By GRANT SCHULTE
LINCOLN, Neb. (AP) _ State law enforcement officers were helping patrol a small Nebraska town Monday following the vandalism of two beer trucks earlier this month near a South Dakota Indian reservation where alcohol is banned.
Col. David Sankey, the superintendent of the Nebraska State Patrol, said more officers will keep watch on the tiny Nebraska town of Whiteclay during beer deliveries because of an uptick in vandalism from protesters opposing beer sales.
Whiteclay sits on the border of South Dakota's Pine Ridge Indian Reservation, a poverty-stricken area that prohibits alcohol but is nonetheless plagued by alcoholism.
Activists have protested in Whiteclay for decades with marches, campsites and road blockades designed to stop alcohol from crossing into the reservation. The Oglala Sioux tribal government filed an unsuccessful federal lawsuit last year that sought $500 million in legal damages from the town's four beer stores, its distributors and the global manufacturers.
Sankey said most of the protests over the years have remained peaceful, but authorities are concerned that the vandalism could escalate. Many of the activists are not from the area, he said, and they're avoiding arrest by crossing back onto the reservation, where Nebraska authorities have no jurisdiction.
"The level to which these folks have increased these activities is concerning to us,'' Sankey said during a conference call with reporters on an unrelated issue. "Most of the folks over the years have demonstrated. They've perhaps blocked the highway, perhaps tried to block entrance to one of the retail outlets, but it's been mostly peaceful. This group in the last few weeks has escalated their level of violence, and it's certainly got our attention.''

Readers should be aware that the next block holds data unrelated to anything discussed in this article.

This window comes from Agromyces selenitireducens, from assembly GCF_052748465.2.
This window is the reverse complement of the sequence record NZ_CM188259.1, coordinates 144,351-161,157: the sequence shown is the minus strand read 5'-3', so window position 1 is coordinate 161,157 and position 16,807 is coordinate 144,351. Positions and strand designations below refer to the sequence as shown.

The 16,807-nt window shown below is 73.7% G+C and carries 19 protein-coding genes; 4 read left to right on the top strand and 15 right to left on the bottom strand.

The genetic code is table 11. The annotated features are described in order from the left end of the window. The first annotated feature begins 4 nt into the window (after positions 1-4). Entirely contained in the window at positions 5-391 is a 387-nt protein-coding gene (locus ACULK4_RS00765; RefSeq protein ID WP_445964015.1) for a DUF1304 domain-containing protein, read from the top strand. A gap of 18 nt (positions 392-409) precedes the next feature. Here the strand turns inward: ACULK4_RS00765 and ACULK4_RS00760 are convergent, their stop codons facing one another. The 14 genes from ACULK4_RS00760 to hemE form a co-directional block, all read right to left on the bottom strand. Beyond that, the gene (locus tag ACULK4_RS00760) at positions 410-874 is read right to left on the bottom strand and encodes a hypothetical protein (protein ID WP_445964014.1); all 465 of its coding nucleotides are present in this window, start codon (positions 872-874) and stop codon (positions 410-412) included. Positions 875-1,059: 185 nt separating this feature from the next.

Authorities have made no arrests. Sankey said the patrol is working with the Sheridan County sheriff's office in northwest Nebraska, as well as the U.S. Bureau of Indian Affairs. A phone message left with the Oglala Sioux Department of Public Safety, which oversees law enforcement on the reservation, wasn't immediately returned Monday.
Vandals have hit two beer trucks in the last three weeks and reportedly threatened one truck driver with a knife. In the first incident on May 3, activists reportedly told a beer truck driver to leave town, and then flashed a knife. They then started stomping on beer containers in the shipment, smashing them against the truck and throwing them into the street. The truck's two front tires were slashed, said Vic Clarke, a Whiteclay grocery store owner who witnessed the attack.
The second vandalism act happened on May 13. It caused more than $10,000 in damage to a beer truck owned by High Plains Budweiser, said Jeff Scheinost, president of the Scottsbluff-based distributor.
Two of the company's trucks had stopped for a delivery at Stateline Liquor when a sport utility vehicle drove up from the south, Scheinost said. Between five and seven people jumped out and smashed both of the truck's headlights, two of its windows and the windshield, and slashed its right-front tire.
No one was hurt. Scheinost said three of his employees were inside the store at the time, and a fourth who was unloading the truck ran inside to get them. By the time his workers returned, Scheinost said the vandals were gone.
Scheinost said workers made another delivery on Monday without incident, while the Nebraska State Patrol and Sheridan County sheriff's deputies stood watch.
"There was a significant presence,'' he said.
A cellphone message left for activist Olowan Martinez, who has recently protested in Whiteclay, wasn't immediately returned. The Native American from Porcupine, S.D., has previously said that the protests were peaceful, but intended to send a message that the beer suppliers aren't welcome in the area.